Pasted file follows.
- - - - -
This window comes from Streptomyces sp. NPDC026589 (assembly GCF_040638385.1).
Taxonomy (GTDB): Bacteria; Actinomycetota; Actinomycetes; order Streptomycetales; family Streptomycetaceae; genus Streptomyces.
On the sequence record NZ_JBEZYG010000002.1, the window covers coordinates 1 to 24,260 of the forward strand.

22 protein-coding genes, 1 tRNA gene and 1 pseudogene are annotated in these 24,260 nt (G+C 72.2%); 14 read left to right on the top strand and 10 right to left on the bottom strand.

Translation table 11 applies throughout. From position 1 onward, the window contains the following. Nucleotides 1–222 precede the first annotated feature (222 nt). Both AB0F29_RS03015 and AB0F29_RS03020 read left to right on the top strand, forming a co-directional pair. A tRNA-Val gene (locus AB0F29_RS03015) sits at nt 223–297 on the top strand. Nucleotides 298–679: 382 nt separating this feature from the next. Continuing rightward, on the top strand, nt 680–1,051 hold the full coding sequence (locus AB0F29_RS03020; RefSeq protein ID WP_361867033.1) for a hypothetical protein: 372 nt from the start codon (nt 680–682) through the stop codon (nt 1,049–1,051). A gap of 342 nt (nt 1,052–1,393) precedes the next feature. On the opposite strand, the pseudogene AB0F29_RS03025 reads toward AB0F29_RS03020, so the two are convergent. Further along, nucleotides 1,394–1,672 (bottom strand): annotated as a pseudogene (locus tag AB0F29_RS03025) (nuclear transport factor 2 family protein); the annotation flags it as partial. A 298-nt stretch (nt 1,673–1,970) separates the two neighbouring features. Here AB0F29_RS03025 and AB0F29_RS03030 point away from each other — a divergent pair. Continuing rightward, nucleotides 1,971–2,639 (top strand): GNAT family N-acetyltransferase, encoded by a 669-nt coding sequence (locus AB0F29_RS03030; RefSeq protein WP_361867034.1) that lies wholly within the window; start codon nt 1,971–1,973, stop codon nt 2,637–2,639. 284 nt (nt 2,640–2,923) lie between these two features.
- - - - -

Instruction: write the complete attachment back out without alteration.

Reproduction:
This window comes from Streptomyces sp. NPDC026589 (assembly GCF_040638385.1).
Taxonomy (GTDB): Bacteria; Actinomycetota; Actinomycetes; order Streptomycetales; family Streptomycetaceae; genus Streptomyces.
On the sequence record NZ_JBEZYG010000002.1, the window covers coordinates 1 to 24,260 of the forward strand.

22 protein-coding genes, 1 tRNA gene and 1 pseudogene are annotated in these 24,260 nt (G+C 72.2%); 14 read left to right on the top strand and 10 right to left on the bottom strand.

Translation table 11 applies throughout. From position 1 onward, the window contains the following. Nucleotides 1–222 precede the first annotated feature (222 nt). Both AB0F29_RS03015 and AB0F29_RS03020 read left to right on the top strand, forming a co-directional pair. A tRNA-Val gene (locus AB0F29_RS03015) sits at nt 223–297 on the top strand. Nucleotides 298–679: 382 nt separating this feature from the next. Continuing rightward, on the top strand, nt 680–1,051 hold the full coding sequence (locus AB0F29_RS03020; RefSeq protein ID WP_361867033.1) for a hypothetical protein: 372 nt from the start codon (nt 680–682) through the stop codon (nt 1,049–1,051). A gap of 342 nt (nt 1,052–1,393) precedes the next feature. On the opposite strand, the pseudogene AB0F29_RS03025 reads toward AB0F29_RS03020, so the two are convergent. Further along, nucleotides 1,394–1,672 (bottom strand): annotated as a pseudogene (locus tag AB0F29_RS03025) (nuclear transport factor 2 family protein); the annotation flags it as partial. A 298-nt stretch (nt 1,673–1,970) separates the two neighbouring features. Here AB0F29_RS03025 and AB0F29_RS03030 point away from each other — a divergent pair. Continuing rightward, nucleotides 1,971–2,639 (top strand): GNAT family N-acetyltransferase, encoded by a 669-nt coding sequence (locus AB0F29_RS03030; RefSeq protein WP_361867034.1) that lies wholly within the window; start codon nt 1,971–1,973, stop codon nt 2,637–2,639. 284 nt (nt 2,640–2,923) lie between these two features.